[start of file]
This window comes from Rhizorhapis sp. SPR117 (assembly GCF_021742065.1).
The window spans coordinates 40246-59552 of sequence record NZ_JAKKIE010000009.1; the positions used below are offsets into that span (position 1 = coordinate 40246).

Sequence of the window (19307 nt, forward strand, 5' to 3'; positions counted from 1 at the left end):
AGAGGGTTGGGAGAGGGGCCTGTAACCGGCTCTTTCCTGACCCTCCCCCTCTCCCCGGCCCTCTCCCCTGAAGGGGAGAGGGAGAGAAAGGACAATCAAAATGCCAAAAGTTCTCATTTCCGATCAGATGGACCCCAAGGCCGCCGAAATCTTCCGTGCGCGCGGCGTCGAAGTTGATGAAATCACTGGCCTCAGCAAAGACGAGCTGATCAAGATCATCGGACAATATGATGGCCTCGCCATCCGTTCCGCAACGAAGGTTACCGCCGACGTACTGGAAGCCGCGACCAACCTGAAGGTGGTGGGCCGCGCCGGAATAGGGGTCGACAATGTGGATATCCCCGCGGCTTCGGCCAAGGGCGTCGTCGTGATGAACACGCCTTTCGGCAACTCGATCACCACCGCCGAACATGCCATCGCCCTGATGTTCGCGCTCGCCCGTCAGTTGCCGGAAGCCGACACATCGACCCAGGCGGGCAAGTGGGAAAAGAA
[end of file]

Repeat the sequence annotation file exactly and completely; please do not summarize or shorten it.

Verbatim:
This window comes from Rhizorhapis sp. SPR117 (assembly GCF_021742065.1).
The window spans coordinates 40246-59552 of sequence record NZ_JAKKIE010000009.1; the positions used below are offsets into that span (position 1 = coordinate 40246).

Sequence of the window (19307 nt, forward strand, 5' to 3'; positions counted from 1 at the left end):
AGAGGGTTGGGAGAGGGGCCTGTAACCGGCTCTTTCCTGACCCTCCCCCTCTCCCCGGCCCTCTCCCCTGAAGGGGAGAGGGAGAGAAAGGACAATCAAAATGCCAAAAGTTCTCATTTCCGATCAGATGGACCCCAAGGCCGCCGAAATCTTCCGTGCGCGCGGCGTCGAAGTTGATGAAATCACTGGCCTCAGCAAAGACGAGCTGATCAAGATCATCGGACAATATGATGGCCTCGCCATCCGTTCCGCAACGAAGGTTACCGCCGACGTACTGGAAGCCGCGACCAACCTGAAGGTGGTGGGCCGCGCCGGAATAGGGGTCGACAATGTGGATATCCCCGCGGCTTCGGCCAAGGGCGTCGTCGTGATGAACACGCCTTTCGGCAACTCGATCACCACCGCCGAACATGCCATCGCCCTGATGTTCGCGCTCGCCCGTCAGTTGCCGGAAGCCGACACATCGACCCAGGCGGGCAAGTGGGAAAAGAA